Learn how your car usage affects your auto insurance rates.
When you apply for auto insurance, your agent will ask a variety of questions. One of the things you will be asked is whether you intend to use your car for “commuting” or “pleasure” purposes. While this question is designed to characterize your intended car usage, how does your answer affect your insurance costs? Here’s how your car usage affects your auto insurance rates.
The Difference Between Commuting and Pleasure
If you use your car to get to and from work every day, then you are clearly using your car for commuting purposes. However, the insurance definition for commuting includes more than work travel. Oftentimes, simply using your car to run regular errands such as grocery shopping and taking your children to school, will also be characterized as commuting. Your car use is only really classified as for pleasure when it is not your primary vehicle. Insurers will often classify a car as a pleasure vehicle if it stays under a certain annual mileage. Obviously, when it comes to choosing between commuting and pleasure, there are a lot of gray areas. If you are not sure how to classify your car usage, then speak to your agent for clarification.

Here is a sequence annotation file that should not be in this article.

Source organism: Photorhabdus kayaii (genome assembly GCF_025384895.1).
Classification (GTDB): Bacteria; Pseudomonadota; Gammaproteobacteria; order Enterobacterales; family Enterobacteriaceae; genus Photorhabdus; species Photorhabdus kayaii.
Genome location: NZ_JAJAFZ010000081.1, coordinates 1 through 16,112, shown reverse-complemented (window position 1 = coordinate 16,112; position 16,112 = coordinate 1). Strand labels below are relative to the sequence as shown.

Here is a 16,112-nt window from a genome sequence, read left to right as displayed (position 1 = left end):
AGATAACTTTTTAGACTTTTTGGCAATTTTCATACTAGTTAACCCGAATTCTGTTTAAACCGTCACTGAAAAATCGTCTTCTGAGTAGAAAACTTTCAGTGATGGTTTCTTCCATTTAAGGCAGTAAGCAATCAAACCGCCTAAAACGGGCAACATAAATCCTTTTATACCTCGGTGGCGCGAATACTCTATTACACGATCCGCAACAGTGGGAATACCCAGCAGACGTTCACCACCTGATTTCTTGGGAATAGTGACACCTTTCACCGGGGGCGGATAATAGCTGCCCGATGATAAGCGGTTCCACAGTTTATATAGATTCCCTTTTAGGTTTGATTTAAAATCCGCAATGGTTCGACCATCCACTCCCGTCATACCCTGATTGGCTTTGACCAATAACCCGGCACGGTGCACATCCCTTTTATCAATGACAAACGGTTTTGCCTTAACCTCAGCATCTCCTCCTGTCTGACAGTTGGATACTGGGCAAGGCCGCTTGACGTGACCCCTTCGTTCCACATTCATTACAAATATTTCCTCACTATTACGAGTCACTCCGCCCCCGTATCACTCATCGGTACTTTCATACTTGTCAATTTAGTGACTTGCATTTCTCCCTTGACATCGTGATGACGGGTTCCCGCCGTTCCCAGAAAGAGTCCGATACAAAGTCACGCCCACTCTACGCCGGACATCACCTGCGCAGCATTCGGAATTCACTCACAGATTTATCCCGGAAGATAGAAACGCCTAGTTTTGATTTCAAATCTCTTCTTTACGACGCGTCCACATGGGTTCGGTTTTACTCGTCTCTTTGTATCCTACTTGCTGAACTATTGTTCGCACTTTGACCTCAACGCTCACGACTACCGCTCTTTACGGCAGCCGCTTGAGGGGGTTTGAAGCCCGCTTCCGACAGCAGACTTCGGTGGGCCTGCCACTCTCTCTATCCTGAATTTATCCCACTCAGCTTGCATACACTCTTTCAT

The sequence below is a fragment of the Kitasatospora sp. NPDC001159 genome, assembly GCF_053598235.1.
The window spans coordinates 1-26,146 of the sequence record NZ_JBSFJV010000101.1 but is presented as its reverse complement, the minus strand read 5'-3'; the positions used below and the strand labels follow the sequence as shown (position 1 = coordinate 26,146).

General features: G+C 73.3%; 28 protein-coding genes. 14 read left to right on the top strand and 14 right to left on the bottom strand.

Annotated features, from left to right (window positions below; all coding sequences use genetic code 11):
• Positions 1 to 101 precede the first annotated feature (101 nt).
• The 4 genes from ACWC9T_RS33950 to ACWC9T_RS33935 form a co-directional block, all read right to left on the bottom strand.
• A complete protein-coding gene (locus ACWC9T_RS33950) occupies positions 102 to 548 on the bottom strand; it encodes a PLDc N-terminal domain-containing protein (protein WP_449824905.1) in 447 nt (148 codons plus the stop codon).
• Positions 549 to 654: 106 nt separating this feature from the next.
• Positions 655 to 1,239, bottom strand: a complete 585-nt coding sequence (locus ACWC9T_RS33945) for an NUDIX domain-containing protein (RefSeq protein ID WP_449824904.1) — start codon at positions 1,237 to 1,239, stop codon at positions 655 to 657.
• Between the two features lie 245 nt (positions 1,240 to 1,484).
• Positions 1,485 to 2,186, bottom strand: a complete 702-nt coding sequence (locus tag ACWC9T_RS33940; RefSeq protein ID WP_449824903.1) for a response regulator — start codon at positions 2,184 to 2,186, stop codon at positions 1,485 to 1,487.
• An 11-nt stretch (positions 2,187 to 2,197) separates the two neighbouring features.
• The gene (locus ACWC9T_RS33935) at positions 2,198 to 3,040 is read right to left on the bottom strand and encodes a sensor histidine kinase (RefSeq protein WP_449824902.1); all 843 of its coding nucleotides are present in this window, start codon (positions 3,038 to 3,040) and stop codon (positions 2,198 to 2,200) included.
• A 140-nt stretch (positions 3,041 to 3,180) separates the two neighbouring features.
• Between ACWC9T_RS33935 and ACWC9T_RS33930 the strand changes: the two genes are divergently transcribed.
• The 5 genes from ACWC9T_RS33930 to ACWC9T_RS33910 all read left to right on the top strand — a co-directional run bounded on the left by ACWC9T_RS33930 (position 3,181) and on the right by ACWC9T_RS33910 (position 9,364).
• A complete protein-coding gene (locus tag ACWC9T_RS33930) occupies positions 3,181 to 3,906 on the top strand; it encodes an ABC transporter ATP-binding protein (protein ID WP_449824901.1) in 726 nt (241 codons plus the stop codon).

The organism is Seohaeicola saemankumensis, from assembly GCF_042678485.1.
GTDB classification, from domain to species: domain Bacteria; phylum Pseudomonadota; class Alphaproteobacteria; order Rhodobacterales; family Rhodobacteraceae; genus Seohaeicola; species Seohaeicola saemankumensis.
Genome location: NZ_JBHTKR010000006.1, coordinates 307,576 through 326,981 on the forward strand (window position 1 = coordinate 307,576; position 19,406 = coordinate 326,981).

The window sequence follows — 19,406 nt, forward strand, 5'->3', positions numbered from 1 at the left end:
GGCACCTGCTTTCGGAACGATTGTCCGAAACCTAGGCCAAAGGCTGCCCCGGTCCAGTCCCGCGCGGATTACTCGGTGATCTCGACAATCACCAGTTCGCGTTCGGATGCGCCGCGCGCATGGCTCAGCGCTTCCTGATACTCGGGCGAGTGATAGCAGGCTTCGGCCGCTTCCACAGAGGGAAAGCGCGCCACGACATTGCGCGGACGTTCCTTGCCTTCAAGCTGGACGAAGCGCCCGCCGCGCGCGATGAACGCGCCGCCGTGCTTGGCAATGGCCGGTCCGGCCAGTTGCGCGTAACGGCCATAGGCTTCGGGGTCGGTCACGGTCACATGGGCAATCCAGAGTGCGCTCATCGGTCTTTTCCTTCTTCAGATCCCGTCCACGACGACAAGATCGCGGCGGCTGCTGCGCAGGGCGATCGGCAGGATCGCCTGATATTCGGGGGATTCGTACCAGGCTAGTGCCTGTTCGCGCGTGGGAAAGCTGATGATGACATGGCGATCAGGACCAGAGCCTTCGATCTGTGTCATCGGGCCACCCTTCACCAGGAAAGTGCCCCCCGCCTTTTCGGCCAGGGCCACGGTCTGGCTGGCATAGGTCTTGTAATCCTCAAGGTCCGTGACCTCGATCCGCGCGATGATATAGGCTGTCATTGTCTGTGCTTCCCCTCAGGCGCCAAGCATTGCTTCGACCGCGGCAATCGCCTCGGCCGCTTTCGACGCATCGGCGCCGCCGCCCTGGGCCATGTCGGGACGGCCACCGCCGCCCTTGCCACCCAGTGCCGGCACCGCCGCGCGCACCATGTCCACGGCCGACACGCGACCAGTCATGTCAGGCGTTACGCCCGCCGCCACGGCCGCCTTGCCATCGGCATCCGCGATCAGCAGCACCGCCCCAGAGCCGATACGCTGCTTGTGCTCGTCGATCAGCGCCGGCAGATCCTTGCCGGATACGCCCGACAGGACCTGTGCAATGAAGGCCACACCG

Car Usage and Your Insurance Rates
If your car is used for commuting purposes, then it is more at risk for damage or an accident than a car that is used for pleasure. This is because commuting indicates that your car is used on a regular basis. The more that your car is out on the open road, the more risk that it faces. Because increased risk translates into higher insurance costs, classifying your car usage as commuting will result in higher rates than classifying it as for pleasure.
This is how your car usage affects your auto insurance rates. Do you have further questions regarding your car insurance? If so, then contact the experts at Mike Leonard Insurance Agency. Our dedicated team is eager to find you the right coverage from one of our many carriers including: Kemper, MetLife, Nationwide, Travelers, The Hartford, Safeco Insurance, Progressive, and American Strategic Insurance.